His wife Cynthia (Mary Josephine , also known as 'Lily' or 'Millicent') Stephens was one of six children born to Thomas Gardiner and his wife Lucy Kelly. She married first John Brannick Kavanagh (1902) and then second James Stephens (1919). Cynthia died on 18 December 1960.
Iris Stephens was born 14 June 1907 and raised as James Stephens's daughter. Their son James Naoise Stephens was born 26 October 1909. Iris married her neighbour Norman Wise in 1937.
Scope And Content This collection documents the literary career of James Stephens and his later career as a BBC radio broadcaster. The manuscripts of several of James Stephens's important early prose works were sold during his own lifetime. The large body of correspondence gives a vivid insight into both the public and private lives of James Stephens and his wife Cynthia including individuals such as George Russell (AE), Thomas Bodkin, Padraic and Mary Colum, Oliver St John Gogarty, Lady Gregory, William T H Howe, S S Koteliansky, Stephen MacKenna, James Joyce, George Moore, Lady Ottoline Morrell and W B Yeats. James Stephens's wife Cynthia and then later their daughter Iris undertook the management of his literary estate. There are property, financial and legal papers relating to James and Cynthia Stephens, and Iris and Norman Wise. There is a small body of material relating to James Naoise Stephens.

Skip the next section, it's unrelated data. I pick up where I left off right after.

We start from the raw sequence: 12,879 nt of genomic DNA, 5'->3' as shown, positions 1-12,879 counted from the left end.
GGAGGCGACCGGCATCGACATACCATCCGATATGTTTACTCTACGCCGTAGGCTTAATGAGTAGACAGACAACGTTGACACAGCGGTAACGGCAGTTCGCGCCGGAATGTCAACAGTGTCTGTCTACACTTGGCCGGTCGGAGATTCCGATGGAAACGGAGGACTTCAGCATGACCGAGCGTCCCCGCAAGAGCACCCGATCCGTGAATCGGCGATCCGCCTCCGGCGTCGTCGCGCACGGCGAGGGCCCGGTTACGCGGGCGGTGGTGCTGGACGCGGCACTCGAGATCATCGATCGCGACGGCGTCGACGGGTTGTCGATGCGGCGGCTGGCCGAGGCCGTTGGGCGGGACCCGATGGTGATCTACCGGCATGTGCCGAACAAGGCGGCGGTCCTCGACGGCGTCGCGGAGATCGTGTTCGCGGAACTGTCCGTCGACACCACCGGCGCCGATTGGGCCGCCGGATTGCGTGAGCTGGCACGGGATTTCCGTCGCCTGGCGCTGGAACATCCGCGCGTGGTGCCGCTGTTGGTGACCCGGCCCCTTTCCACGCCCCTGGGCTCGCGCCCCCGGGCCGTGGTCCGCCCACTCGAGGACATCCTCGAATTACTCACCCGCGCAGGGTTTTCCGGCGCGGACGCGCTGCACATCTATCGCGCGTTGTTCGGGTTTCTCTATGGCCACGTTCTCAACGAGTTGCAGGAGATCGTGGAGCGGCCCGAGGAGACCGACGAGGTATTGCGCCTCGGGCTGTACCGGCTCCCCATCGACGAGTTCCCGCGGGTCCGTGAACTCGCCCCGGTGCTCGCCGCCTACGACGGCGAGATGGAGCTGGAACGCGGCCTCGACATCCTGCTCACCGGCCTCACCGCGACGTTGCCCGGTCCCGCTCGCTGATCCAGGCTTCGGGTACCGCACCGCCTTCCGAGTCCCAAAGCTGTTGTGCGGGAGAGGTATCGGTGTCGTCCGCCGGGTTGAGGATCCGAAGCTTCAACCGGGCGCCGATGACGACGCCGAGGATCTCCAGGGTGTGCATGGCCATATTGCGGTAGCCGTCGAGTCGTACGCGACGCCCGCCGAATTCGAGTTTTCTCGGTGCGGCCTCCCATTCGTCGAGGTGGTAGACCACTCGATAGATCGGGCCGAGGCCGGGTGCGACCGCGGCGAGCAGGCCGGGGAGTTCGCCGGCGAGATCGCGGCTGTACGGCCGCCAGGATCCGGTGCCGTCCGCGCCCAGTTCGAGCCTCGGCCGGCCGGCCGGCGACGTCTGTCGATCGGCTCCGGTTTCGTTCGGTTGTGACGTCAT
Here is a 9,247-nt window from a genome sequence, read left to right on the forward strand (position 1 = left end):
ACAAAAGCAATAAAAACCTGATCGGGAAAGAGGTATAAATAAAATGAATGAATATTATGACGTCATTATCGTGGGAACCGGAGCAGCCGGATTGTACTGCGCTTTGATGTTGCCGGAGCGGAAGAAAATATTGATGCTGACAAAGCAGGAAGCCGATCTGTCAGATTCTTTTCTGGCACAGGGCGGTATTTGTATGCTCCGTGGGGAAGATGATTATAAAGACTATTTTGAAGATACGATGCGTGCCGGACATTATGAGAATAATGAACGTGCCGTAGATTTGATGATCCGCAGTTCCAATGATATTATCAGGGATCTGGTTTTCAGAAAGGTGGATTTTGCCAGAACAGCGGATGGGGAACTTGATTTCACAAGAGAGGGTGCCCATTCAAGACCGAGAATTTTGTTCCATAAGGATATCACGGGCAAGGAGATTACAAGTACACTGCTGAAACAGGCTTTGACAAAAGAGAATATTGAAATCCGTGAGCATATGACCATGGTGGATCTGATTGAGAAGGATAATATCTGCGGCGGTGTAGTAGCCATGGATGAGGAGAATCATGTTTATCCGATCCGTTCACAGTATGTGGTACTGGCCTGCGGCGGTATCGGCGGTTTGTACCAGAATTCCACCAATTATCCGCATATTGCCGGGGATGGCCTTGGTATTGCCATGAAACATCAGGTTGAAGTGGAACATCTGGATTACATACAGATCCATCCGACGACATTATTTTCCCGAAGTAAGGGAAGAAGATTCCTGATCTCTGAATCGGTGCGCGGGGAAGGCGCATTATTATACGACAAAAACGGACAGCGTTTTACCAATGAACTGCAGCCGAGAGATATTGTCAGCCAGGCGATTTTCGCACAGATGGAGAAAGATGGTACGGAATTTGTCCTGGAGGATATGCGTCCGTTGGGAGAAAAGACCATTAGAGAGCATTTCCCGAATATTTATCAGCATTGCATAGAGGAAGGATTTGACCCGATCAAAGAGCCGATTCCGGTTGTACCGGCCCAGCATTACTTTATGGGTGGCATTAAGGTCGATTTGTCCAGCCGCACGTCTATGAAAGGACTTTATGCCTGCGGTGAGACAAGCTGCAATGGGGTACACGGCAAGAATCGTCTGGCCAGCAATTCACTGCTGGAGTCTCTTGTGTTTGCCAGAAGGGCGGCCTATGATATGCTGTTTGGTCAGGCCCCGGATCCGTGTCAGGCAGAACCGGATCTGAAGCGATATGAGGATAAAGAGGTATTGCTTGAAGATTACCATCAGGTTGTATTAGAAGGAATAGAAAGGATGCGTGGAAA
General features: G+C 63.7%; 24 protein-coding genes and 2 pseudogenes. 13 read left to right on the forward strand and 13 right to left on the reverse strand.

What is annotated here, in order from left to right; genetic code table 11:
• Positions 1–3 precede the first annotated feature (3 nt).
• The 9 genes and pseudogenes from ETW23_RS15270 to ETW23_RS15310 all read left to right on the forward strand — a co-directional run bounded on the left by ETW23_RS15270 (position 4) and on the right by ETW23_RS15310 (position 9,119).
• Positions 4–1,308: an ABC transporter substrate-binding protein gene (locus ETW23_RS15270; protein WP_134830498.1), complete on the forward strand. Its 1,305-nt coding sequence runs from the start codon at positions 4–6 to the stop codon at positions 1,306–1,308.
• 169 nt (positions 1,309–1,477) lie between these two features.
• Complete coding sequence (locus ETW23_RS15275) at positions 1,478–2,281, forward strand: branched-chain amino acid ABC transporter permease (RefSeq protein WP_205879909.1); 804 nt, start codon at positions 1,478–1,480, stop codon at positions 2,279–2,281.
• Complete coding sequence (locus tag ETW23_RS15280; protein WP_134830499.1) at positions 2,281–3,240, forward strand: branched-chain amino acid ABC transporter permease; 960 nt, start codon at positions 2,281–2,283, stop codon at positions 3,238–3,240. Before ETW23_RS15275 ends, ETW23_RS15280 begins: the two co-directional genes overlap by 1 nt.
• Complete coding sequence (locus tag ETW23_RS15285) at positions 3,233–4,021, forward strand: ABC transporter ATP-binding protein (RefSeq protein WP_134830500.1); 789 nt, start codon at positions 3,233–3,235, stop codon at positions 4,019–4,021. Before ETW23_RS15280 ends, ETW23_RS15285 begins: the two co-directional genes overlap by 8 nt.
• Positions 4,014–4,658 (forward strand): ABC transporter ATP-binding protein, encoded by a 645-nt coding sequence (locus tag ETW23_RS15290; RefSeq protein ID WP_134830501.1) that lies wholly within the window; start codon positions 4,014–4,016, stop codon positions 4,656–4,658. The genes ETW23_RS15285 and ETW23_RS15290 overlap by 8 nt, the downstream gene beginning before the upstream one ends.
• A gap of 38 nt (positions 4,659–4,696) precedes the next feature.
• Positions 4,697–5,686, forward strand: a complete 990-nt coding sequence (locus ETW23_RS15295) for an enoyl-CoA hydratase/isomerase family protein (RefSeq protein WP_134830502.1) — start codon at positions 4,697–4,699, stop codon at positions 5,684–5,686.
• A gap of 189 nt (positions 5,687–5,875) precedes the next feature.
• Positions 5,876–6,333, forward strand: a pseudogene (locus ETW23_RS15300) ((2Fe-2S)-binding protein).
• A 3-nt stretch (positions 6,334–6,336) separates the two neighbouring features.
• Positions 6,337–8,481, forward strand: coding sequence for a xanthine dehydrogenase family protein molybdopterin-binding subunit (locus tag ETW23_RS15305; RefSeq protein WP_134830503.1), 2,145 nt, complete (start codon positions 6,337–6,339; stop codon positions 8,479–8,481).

Arrangement Literary papers of James Stephens (prose works, reviews, plays and film scenario, broadcasts, poetry); volumes relating to the Stephens family and others (notebooks, diaries, autograph books and accounts); literary works of others (prose works, broadcasts, poetry and music); family correspondence; general correspondence of James and Cynthia Stephens; personal and general correspondence of Iris and Norman Wise; papers and general correspondence of James Naoise Stephens; financial papers of James and Cynthia Stephens; property papers; newspaper cuttings; photographs.

Document Stephensindex.pdf
Access Conditions Please contact
Copyright Please contact
Mgt Group Literary & theatrical
Personal papers
Family & estate papers
Language English, French and Irish.
Related Material There are James Stephens manuscript materials in the National Library of Ireland; University College Dublin; British Library, London; Bodleian Library and Merton College Library, Oxford; Eton School Library; Brotherton Library, Leeds; University College, London; National Sound Archive, London; University of Birmingham; BBC Written Archives Centre, Reading; Tate Gallery Archive, London; North American institutions including Humanities Research Center, University of Texas at Austin;Lilly Library, Indiana University; Colby College, Maine; Southern Illinois University Library.
Public Note Birgit Bramsbäck, James Stephens: a literary and biographical study, Upsala Irish Studies IV (1959).
Letters of James Stephens, ed Richard Finnernan (London 1974).
James, Seumas & Jacques: unpublished writings of James Stephens, ed Lloyd Frankenberg (London 1964).
Uncollected prose of James Stephens, ed Patricia Mc Fate, 2 vols (London 1983).
Augustine Martin, James Stephens: a critical study (Dublin 1977).
Hilary Pyle, James Stephens: his work and an account of his life (London 1965).
Dictionary of Irish Biography (Cambridge 2010)